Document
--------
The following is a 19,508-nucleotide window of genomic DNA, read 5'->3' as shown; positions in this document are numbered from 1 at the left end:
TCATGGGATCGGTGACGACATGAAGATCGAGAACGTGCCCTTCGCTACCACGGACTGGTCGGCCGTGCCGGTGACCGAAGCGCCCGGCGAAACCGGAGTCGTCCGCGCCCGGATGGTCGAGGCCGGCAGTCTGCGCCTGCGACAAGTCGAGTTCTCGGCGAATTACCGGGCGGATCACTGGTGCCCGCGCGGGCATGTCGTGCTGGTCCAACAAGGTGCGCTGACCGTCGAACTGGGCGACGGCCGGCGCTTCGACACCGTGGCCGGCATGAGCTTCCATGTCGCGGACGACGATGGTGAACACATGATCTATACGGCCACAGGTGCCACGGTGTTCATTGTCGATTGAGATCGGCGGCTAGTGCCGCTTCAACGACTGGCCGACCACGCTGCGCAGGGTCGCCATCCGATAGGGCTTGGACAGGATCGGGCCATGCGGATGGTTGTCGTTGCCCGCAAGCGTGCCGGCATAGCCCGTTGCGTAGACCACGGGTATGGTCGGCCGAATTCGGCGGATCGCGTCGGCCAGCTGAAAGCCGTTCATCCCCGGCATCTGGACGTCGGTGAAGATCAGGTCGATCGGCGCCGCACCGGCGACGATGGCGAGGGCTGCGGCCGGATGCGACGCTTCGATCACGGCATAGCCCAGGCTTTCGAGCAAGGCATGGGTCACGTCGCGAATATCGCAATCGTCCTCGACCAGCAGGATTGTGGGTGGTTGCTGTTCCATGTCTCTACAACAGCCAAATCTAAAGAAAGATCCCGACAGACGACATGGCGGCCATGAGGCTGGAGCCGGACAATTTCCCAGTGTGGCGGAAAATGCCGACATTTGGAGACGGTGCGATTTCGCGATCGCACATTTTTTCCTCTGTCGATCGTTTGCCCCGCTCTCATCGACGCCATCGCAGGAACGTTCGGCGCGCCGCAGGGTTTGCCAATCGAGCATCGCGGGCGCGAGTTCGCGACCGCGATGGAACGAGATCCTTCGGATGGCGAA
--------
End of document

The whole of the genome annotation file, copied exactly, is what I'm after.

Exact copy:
The following is a 19,508-nucleotide window of genomic DNA, read 5'->3' as shown; positions in this document are numbered from 1 at the left end:
TCATGGGATCGGTGACGACATGAAGATCGAGAACGTGCCCTTCGCTACCACGGACTGGTCGGCCGTGCCGGTGACCGAAGCGCCCGGCGAAACCGGAGTCGTCCGCGCCCGGATGGTCGAGGCCGGCAGTCTGCGCCTGCGACAAGTCGAGTTCTCGGCGAATTACCGGGCGGATCACTGGTGCCCGCGCGGGCATGTCGTGCTGGTCCAACAAGGTGCGCTGACCGTCGAACTGGGCGACGGCCGGCGCTTCGACACCGTGGCCGGCATGAGCTTCCATGTCGCGGACGACGATGGTGAACACATGATCTATACGGCCACAGGTGCCACGGTGTTCATTGTCGATTGAGATCGGCGGCTAGTGCCGCTTCAACGACTGGCCGACCACGCTGCGCAGGGTCGCCATCCGATAGGGCTTGGACAGGATCGGGCCATGCGGATGGTTGTCGTTGCCCGCAAGCGTGCCGGCATAGCCCGTTGCGTAGACCACGGGTATGGTCGGCCGAATTCGGCGGATCGCGTCGGCCAGCTGAAAGCCGTTCATCCCCGGCATCTGGACGTCGGTGAAGATCAGGTCGATCGGCGCCGCACCGGCGACGATGGCGAGGGCTGCGGCCGGATGCGACGCTTCGATCACGGCATAGCCCAGGCTTTCGAGCAAGGCATGGGTCACGTCGCGAATATCGCAATCGTCCTCGACCAGCAGGATTGTGGGTGGTTGCTGTTCCATGTCTCTACAACAGCCAAATCTAAAGAAAGATCCCGACAGACGACATGGCGGCCATGAGGCTGGAGCCGGACAATTTCCCAGTGTGGCGGAAAATGCCGACATTTGGAGACGGTGCGATTTCGCGATCGCACATTTTTTCCTCTGTCGATCGTTTGCCCCGCTCTCATCGACGCCATCGCAGGAACGTTCGGCGCGCCGCAGGGTTTGCCAATCGAGCATCGCGGGCGCGAGTTCGCGACCGCGATGGAACGAGATCCTTCGGATGGCGAA